Celtics president of basketball operations Danny Ainge put it more succinctly: “I would be shocked.”
No players participated in the golf portion of the event, but Rondo was expected to arrive in Boston on Tuesday. He’s also expected to join the team when training camp begins on Oct. 1 in Newport, R.I.
“I’ve been in constant contact with him, and so has Brad,” added Ainge. He seems to be in a really good place emotionally and mentally, and now we’re just trying to get the physical part done. And he’s got a ways to go.”
So, when exactly can we expect to see Rondo in a Celtics uniform again?
Paul Pierce wants to return to Boston. Just not as a basketball player.
Maybe as a restaurant owner.
“Ultimately, what I would like to do is have a business in Boston,” the former Celtics captain told The Boston Globe. “Maybe like a sports bar. I would love to do something like that here. None of the former Celtic great players have come and done that. I thought about it, and why hasn’t anyone come and opened up a nice restaurant? You see the Don Shula restaurant, the Michael Jordan restaurant, and Magic [Johnson] got the theaters in LA. Why nobody here? All this history, all these championships and love, why has nobody done that?
“I am going to still have relationships here. I’m always going to come to this city. Every year, when I’m done, I’m going to have a reason to come here.”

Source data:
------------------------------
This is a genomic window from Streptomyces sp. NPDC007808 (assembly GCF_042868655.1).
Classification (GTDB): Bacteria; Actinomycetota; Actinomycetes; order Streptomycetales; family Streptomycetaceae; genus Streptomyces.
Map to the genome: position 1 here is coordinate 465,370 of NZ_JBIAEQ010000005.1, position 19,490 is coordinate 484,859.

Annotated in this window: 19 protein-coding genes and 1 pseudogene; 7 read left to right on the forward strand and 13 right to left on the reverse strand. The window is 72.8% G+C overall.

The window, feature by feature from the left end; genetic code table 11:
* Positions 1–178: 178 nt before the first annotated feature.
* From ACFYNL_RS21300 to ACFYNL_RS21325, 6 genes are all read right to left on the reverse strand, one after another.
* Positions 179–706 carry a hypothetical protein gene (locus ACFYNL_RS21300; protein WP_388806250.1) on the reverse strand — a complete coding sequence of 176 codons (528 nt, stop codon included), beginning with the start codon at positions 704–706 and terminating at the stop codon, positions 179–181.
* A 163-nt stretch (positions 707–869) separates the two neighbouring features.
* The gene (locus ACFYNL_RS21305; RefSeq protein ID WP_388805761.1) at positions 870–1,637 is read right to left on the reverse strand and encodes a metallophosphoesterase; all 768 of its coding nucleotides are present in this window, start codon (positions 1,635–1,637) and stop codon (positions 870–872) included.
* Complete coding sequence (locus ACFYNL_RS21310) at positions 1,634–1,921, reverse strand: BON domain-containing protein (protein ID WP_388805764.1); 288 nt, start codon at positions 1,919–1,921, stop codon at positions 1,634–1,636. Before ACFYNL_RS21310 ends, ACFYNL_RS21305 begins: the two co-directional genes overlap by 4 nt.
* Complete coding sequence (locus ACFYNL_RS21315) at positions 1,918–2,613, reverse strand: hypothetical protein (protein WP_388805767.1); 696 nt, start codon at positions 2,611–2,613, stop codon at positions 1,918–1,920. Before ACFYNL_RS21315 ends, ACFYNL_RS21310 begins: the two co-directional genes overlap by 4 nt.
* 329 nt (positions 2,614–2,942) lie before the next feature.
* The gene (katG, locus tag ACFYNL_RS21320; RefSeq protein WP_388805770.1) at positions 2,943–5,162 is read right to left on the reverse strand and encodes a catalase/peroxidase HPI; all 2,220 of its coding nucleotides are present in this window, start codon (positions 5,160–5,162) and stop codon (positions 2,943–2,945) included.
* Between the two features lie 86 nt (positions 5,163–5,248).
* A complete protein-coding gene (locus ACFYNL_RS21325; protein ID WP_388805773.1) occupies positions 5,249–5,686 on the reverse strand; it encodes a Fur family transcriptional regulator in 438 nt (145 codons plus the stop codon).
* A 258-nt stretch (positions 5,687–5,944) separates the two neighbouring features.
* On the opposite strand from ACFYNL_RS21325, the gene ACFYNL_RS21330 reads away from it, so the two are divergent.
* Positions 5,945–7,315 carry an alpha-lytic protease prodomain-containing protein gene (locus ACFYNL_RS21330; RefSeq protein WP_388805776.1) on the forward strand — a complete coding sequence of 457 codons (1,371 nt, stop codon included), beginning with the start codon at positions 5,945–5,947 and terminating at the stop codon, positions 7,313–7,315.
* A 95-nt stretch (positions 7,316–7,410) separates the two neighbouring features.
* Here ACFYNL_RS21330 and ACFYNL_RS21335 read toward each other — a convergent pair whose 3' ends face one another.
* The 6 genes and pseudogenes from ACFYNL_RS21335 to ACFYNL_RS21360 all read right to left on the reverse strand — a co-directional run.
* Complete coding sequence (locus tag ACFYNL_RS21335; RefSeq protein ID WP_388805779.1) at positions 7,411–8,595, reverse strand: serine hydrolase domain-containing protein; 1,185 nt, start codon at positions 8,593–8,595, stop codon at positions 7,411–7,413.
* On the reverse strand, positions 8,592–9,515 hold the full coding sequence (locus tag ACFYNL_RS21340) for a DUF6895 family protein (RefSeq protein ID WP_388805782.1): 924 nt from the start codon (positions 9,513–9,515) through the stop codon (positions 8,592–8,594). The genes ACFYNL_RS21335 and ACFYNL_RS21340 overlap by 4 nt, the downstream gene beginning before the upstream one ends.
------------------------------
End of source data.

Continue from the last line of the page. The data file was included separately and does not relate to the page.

Or maybe as a front office executive.
“Who knows? I may be working for Wyc Grousbeck or Danny Ainge,” he added. “A lot of players don’t understand it. I’ve always understood it. And [other players] let their pride and ego get in the way. I’ve made a lot of money here, I’ve built relationships, won a championship here, I thank y’all for everything y’all gave me. How can I be mad for everything they’ve given me. I’m thankful.”
So, if it’s any consolation, Pierce still loves Boston.
Here’s hoping his restaurant will be more Ray Bourque‘s Tresca than David Ortiz‘s Big Papi’s Grille. Either way, Pierce better get the 2008 Celtics together to recreate the Scotch ‘n Sirloin commercial from 1986.
As expected, the Celtics waived forward Donte Greene.
By waiving Greene, whom they acquired in exchange for Fab Melo on Aug. 15, the Celtics shave the $1.0 million necessary to get under the NBA’s $71.7 million luxury tax line. The C’s were forced into a hard cap as the result of the myriad pieces involved in the Kevin Garnett and Paul Pierce trade.